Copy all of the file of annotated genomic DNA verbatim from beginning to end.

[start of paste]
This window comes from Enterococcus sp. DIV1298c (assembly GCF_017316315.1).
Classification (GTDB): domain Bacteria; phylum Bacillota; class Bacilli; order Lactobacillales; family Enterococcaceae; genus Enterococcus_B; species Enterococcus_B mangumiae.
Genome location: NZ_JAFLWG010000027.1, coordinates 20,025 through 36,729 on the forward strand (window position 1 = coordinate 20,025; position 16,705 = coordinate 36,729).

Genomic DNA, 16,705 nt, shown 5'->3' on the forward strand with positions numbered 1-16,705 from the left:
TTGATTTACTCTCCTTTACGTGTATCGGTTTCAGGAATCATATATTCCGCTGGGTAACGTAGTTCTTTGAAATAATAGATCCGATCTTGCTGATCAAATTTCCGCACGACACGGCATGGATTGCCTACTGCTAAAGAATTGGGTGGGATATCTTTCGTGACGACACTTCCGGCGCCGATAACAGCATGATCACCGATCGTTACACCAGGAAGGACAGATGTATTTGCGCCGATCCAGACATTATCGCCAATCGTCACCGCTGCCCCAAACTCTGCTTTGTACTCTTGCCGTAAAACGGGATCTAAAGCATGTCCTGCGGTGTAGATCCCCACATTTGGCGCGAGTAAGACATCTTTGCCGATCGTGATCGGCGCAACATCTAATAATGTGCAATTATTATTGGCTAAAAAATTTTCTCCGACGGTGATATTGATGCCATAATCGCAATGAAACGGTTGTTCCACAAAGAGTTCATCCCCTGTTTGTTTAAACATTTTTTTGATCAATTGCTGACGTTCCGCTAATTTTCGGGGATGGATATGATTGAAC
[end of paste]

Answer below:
This window comes from Enterococcus sp. DIV1298c (assembly GCF_017316315.1).
Classification (GTDB): domain Bacteria; phylum Bacillota; class Bacilli; order Lactobacillales; family Enterococcaceae; genus Enterococcus_B; species Enterococcus_B mangumiae.
Genome location: NZ_JAFLWG010000027.1, coordinates 20,025 through 36,729 on the forward strand (window position 1 = coordinate 20,025; position 16,705 = coordinate 36,729).

Genomic DNA, 16,705 nt, shown 5'->3' on the forward strand with positions numbered 1-16,705 from the left:
TTGATTTACTCTCCTTTACGTGTATCGGTTTCAGGAATCATATATTCCGCTGGGTAACGTAGTTCTTTGAAATAATAGATCCGATCTTGCTGATCAAATTTCCGCACGACACGGCATGGATTGCCTACTGCTAAAGAATTGGGTGGGATATCTTTCGTGACGACACTTCCGGCGCCGATAACAGCATGATCACCGATCGTTACACCAGGAAGGACAGATGTATTTGCGCCGATCCAGACATTATCGCCAATCGTCACCGCTGCCCCAAACTCTGCTTTGTACTCTTGCCGTAAAACGGGATCTAAAGCATGTCCTGCGGTGTAGATCCCCACATTTGGCGCGAGTAAGACATCTTTGCCGATCGTGATCGGCGCAACATCTAATAATGTGCAATTATTATTGGCTAAAAAATTTTCTCCGACGGTGATATTGATGCCATAATCGCAATGAAACGGTTGTTCCACAAAGAGTTCATCCCCTGTTTGTTTAAACATTTTTTTGATCAATTGCTGACGTTCCGCTAATTTTCGGGGATGGATATGATTGAAC